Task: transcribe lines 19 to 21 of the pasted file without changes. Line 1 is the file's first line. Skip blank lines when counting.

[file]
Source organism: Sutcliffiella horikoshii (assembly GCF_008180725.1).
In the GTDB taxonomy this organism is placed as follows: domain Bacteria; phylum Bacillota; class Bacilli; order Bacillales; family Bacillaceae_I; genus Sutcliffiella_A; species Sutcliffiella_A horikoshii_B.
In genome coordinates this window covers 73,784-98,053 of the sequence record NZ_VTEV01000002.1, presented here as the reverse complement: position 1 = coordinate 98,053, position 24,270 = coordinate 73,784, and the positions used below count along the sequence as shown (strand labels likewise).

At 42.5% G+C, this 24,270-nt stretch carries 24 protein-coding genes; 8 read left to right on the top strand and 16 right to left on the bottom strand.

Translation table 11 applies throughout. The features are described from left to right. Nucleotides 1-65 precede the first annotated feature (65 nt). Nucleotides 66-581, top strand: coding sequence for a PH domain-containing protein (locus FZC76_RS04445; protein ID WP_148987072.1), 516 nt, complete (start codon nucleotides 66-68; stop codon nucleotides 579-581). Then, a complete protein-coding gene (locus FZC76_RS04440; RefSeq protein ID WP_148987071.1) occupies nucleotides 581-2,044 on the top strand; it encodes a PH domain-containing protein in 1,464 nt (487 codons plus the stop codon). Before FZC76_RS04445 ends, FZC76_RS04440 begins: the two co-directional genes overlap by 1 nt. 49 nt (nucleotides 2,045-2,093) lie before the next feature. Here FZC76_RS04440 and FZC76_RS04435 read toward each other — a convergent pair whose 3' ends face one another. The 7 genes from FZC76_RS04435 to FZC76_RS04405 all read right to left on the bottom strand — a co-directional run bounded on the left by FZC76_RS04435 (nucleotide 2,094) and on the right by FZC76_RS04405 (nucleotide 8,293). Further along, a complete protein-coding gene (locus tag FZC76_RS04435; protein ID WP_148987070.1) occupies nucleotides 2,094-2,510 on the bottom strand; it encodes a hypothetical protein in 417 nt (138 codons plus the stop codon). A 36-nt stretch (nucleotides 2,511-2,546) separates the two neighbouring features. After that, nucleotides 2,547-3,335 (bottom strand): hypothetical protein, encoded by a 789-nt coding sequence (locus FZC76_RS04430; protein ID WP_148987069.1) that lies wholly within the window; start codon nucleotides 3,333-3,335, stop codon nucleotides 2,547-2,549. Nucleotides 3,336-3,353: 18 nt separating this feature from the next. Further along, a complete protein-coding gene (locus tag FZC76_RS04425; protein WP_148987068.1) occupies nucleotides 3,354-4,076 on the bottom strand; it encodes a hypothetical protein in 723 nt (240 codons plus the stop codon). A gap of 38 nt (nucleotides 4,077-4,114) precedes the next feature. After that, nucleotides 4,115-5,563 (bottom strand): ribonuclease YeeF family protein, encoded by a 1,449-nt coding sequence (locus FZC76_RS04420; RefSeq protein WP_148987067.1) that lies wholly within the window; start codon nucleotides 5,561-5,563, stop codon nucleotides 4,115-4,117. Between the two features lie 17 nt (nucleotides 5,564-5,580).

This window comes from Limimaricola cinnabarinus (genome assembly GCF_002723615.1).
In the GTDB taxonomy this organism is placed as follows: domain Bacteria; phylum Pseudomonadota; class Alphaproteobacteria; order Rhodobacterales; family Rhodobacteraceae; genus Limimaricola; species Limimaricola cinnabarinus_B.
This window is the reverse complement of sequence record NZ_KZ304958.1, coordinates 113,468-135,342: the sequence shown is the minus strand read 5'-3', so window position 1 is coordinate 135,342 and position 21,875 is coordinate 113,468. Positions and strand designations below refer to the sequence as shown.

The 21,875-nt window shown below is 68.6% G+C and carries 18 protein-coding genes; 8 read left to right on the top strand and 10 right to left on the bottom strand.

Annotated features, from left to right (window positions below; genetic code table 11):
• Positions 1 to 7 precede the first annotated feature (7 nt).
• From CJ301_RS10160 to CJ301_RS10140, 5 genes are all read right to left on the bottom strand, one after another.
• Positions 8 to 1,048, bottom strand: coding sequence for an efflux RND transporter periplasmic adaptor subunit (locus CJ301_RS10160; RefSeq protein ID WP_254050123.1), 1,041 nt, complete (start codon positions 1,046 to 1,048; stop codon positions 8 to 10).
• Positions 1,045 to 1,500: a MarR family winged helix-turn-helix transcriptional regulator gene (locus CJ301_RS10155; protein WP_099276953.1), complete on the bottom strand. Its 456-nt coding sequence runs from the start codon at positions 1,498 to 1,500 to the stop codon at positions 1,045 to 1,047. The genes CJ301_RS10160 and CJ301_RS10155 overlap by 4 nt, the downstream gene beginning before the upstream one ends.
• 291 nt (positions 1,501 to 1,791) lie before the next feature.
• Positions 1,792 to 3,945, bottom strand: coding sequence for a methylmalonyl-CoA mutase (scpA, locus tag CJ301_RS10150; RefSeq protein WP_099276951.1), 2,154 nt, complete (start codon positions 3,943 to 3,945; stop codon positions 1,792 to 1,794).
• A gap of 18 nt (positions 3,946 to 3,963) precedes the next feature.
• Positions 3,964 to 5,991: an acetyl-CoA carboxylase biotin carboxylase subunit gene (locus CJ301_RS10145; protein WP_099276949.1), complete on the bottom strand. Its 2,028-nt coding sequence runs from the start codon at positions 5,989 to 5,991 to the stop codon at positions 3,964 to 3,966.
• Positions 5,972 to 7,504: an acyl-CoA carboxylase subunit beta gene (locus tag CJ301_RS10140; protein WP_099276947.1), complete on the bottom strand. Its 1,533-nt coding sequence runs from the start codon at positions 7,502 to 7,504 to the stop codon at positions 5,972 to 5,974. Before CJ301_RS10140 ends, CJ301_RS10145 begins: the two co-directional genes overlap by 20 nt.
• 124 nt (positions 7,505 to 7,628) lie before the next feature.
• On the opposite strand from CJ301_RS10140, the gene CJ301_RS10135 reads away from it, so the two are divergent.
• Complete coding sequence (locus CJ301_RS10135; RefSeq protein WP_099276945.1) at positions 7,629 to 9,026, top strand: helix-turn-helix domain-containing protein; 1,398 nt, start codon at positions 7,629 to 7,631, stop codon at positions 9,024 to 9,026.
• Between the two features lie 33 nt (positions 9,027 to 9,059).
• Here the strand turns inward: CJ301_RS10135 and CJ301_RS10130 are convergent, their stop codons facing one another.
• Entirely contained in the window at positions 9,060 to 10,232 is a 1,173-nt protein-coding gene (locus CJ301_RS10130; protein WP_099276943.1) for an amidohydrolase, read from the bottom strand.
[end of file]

• Positions 5,972 to 7,504: an acyl-CoA carboxylase subunit beta gene (locus tag CJ301_RS10140; protein WP_099276947.1), complete on the bottom strand. Its 1,533-nt coding sequence runs from the start codon at positions 7,502 to 7,504 to the stop codon at positions 5,972 to 5,974. Before CJ301_RS10140 ends, CJ301_RS10145 begins: the two co-directional genes overlap by 20 nt.
• 124 nt (positions 7,505 to 7,628) lie before the next feature.
• On the opposite strand from CJ301_RS10140, the gene CJ301_RS10135 reads away from it, so the two are divergent.